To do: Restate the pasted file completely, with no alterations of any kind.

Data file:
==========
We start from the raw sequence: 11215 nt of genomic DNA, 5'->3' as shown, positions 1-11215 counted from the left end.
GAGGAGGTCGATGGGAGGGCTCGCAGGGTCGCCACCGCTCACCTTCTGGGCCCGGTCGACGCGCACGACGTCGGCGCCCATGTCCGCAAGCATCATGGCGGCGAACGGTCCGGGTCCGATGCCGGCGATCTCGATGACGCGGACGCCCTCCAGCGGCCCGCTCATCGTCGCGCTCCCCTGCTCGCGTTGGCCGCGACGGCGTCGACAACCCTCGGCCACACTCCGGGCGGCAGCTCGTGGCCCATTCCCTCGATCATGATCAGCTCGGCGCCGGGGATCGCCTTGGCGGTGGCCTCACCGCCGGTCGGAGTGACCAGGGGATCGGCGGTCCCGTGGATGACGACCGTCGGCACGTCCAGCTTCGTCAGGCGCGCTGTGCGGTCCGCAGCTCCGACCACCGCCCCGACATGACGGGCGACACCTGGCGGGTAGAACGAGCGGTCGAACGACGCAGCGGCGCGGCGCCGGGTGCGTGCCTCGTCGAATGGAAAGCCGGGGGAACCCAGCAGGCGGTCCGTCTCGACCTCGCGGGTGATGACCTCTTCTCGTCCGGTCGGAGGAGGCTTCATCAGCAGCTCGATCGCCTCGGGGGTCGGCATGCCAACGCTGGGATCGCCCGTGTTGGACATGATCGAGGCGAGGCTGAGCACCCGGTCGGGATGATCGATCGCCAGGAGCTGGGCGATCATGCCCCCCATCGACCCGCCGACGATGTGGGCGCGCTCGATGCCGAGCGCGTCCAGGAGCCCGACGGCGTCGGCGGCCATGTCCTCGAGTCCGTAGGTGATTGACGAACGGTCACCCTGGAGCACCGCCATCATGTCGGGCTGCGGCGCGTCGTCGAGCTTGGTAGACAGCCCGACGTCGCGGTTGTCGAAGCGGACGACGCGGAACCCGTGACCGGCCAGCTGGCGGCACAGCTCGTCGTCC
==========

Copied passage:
We start from the raw sequence: 11215 nt of genomic DNA, 5'->3' as shown, positions 1-11215 counted from the left end.
GAGGAGGTCGATGGGAGGGCTCGCAGGGTCGCCACCGCTCACCTTCTGGGCCCGGTCGACGCGCACGACGTCGGCGCCCATGTCCGCAAGCATCATGGCGGCGAACGGTCCGGGTCCGATGCCGGCGATCTCGATGACGCGGACGCCCTCCAGCGGCCCGCTCATCGTCGCGCTCCCCTGCTCGCGTTGGCCGCGACGGCGTCGACAACCCTCGGCCACACTCCGGGCGGCAGCTCGTGGCCCATTCCCTCGATCATGATCAGCTCGGCGCCGGGGATCGCCTTGGCGGTGGCCTCACCGCCGGTCGGAGTGACCAGGGGATCGGCGGTCCCGTGGATGACGACCGTCGGCACGTCCAGCTTCGTCAGGCGCGCTGTGCGGTCCGCAGCTCCGACCACCGCCCCGACATGACGGGCGACACCTGGCGGGTAGAACGAGCGGTCGAACGACGCAGCGGCGCGGCGCCGGGTGCGTGCCTCGTCGAATGGAAAGCCGGGGGAACCCAGCAGGCGGTCCGTCTCGACCTCGCGGGTGATGACCTCTTCTCGTCCGGTCGGAGGAGGCTTCATCAGCAGCTCGATCGCCTCGGGGGTCGGCATGCCAACGCTGGGATCGCCCGTGTTGGACATGATCGAGGCGAGGCTGAGCACCCGGTCGGGATGATCGATCGCCAGGAGCTGGGCGATCATGCCCCCCATCGACCCGCCGACGATGTGGGCGCGCTCGATGCCGAGCGCGTCCAGGAGCCCGACGGCGTCGGCGGCCATGTCCTCGAGTCCGTAGGTGATTGACGAACGGTCACCCTGGAGCACCGCCATCATGTCGGGCTGCGGCGCGTCGTCGAGCTTGGTAGACAGCCCGACGTCGCGGTTGTCGAAGCGGACGACGCGGAACCCGTGACCGGCCAGCTGGCGGCACAGCTCGTCGTCC